Posts Tagged ‘Redactions: Poetry & Poetics

28
May
20

On Rick Bursky’s Let’s Become a Ghost Story

A version of this review (and a better edited version) may appear in a future issue of Redactions: Poetry & Poetics.

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“‘Convulsive beauty’ . . . associates surrealist beauty with the unknown, with desire and with the promise of revelation” – Krzysztof Fijalkowski

Rick Bursky Let's Become a Ghost StoryRick Bursky’s Let’s Become a Ghost Story (BOA Editions, 2020) is a story convulsing in reality. It is a story that begins with poems grounded in surreal, sexual desires and ends in poems exploring death and the afterlife. It’s a story about making stories about relationships, and “Relationships,” according to Bursky in “Like Many Other Technologies, My Dreams Are Now Obsolete,” “are stories / two people write at the same time.” Most of these relationships are with the speaker’s various lovers, but at times, especially in section II, are about relationships with the speaker’s father, sister, women, and war. Let’s Become a Ghost Story, seemingly, is Bursky’s strategy for creating his “ghost story” that irrupts into the real.

One way to confront this repressive hold of reality is to provide surreal images like:

     Lovers have used my tongue as a red carpet.
     It’s been said my elbows glow in the dark,
     and on hot, humid days I sweat fireflies.   
                                               (“The Scaffolding”)
 

Or:

     A woman asked me to swallow a compass
     so I would always find my way back to her.   
                                               (“I Could Have Been an Inventor”)

The latter recalls (perhaps by way of homonym) John Donne’s “A Valediction: Forbidding Mourning,” but unlike Donne’s simile of two lovers “As stiff twin compasses,” the surreal presentation works by association that combines the desire to consume, the desire to return to a lover, and the desire to satisfy a lover’s request. And in this we can see two stories. One story is a woman requesting an act, and the other is the accommodating act. Images and experiences like these are not found in the waking world, but as they are read, they blend smoothly into the waking world. The surreal irrupts into the real, is accommodated by the real, and changes what is real.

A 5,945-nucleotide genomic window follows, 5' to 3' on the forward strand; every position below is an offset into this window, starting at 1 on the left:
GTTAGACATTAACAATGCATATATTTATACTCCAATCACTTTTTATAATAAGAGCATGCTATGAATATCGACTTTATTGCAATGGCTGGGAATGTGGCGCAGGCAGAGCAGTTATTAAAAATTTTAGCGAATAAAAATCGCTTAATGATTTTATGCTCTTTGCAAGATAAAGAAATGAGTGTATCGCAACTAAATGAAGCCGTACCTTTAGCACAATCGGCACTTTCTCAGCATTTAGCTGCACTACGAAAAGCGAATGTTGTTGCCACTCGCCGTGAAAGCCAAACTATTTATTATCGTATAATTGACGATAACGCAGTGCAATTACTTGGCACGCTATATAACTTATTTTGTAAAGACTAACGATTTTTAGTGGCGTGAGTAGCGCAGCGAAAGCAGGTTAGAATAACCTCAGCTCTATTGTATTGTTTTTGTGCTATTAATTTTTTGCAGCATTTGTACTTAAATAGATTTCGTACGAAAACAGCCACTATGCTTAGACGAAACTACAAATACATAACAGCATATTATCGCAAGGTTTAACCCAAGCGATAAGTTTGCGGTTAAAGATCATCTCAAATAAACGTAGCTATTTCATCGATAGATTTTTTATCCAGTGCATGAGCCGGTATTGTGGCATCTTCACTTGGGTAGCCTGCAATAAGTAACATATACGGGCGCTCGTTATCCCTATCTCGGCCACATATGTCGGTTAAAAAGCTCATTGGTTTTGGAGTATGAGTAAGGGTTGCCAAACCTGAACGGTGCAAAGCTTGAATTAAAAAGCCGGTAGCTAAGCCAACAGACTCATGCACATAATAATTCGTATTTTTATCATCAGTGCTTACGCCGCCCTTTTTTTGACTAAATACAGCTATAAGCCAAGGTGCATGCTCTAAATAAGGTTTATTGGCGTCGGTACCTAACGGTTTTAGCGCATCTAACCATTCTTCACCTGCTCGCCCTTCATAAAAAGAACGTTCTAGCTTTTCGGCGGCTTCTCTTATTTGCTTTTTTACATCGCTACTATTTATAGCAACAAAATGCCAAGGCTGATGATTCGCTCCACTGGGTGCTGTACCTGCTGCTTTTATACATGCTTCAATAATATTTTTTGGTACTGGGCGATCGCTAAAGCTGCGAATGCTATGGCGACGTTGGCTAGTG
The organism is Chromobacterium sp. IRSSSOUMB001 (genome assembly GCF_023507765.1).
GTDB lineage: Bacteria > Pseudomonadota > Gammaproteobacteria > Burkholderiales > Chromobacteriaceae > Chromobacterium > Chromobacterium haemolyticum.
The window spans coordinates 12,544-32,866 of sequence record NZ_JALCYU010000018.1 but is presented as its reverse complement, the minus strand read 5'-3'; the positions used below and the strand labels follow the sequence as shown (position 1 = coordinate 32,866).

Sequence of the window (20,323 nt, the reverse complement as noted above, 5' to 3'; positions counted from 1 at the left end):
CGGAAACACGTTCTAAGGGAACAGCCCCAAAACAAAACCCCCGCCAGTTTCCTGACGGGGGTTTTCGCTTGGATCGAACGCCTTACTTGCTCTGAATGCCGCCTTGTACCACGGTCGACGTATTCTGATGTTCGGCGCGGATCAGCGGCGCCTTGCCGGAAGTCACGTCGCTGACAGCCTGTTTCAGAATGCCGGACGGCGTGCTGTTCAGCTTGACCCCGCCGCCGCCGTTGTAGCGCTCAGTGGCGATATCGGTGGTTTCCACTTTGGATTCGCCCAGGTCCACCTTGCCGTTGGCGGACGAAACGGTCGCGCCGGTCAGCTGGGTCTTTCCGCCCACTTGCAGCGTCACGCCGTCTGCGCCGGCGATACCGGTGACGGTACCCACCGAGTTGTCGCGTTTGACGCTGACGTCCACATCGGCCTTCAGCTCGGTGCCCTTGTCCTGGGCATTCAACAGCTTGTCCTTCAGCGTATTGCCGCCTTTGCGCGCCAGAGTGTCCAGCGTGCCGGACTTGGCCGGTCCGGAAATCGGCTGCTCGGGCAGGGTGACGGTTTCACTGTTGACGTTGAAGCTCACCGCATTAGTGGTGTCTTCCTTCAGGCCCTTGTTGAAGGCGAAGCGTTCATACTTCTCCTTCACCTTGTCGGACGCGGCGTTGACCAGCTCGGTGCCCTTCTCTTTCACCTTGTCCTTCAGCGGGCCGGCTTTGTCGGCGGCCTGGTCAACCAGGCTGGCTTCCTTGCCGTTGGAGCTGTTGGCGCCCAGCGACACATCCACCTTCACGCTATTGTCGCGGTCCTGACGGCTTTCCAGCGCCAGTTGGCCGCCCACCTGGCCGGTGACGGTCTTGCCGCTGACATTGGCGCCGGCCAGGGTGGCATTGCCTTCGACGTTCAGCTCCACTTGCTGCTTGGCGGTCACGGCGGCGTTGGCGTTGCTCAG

Another way to confront the repressive hold of reality is by creating moments where the reader is not sure if what is presented is true. For instance, in “Sooner or Later, Everything Comes Out,” Bursky writes, “a single pencil / can draw a line thirty-five miles long.” I didn’t know if that was true or not. It felt like it could or could not be true. I looked it up. It’s true. When one of Bursky’s characters says, “the padlock was invented in ancient Egypt” (“There Were Many Luxuries Involved”), that seemed too early for the invention of the padlock, but I looked it up and it was true. Also true is “The earliest dentist known by name is Hesi-re. He practiced in Egypt, / five thousand years ago.” Because of this, Bursky establishes credibility, and this credibility will allow him to subvert the privilege of conscious reality. An example of the height of conscious reality is Albert Einstein, and so Bursky confronts that reality with another pencil in the prose poem “The Arrogance”:

“If you stand on the beach, reach out and rub the horizon with a pencil eraser, earth and sky become one,” Albert Einstein wrote to his sister, Maja: “catastrophic possibilities, I’d rather not consider walking barefoot in the sand.”

While Einstein did have a younger sister named “Maja” and was concerned with the “catastrophic possibilities” of atomic power, he did not write this passage. It seems real, and it seems real enough, that the speaker tries to erase the horizon, and the reader wonders if he will, but he fails. But instead of recognizing the impossibility of erasing the horizon, he thinks:

Instead of the eraser I should have brought the whip to the beach. I believed if I stood in surf and cracked it the whales would know I was there.

Bursky has created truths, fallacies, and half-truths that all blend into a truthiness. Whatever he writes feels true. The reader can experience these situations in the mind, and if they can be experienced, they must be true. His earlier credibility allows him to undermine what is considered reality. The pencil will appear again in “This Is Another Version of Heroism.” In this poem, his porn star wife gave him a “box / of pencils imprinted with my name.” In this case, a lover gives him a gift with which he can create possibilities and realities. But in this case, he doesn’t use the pencils, as expected. He concludes the story of the pencils: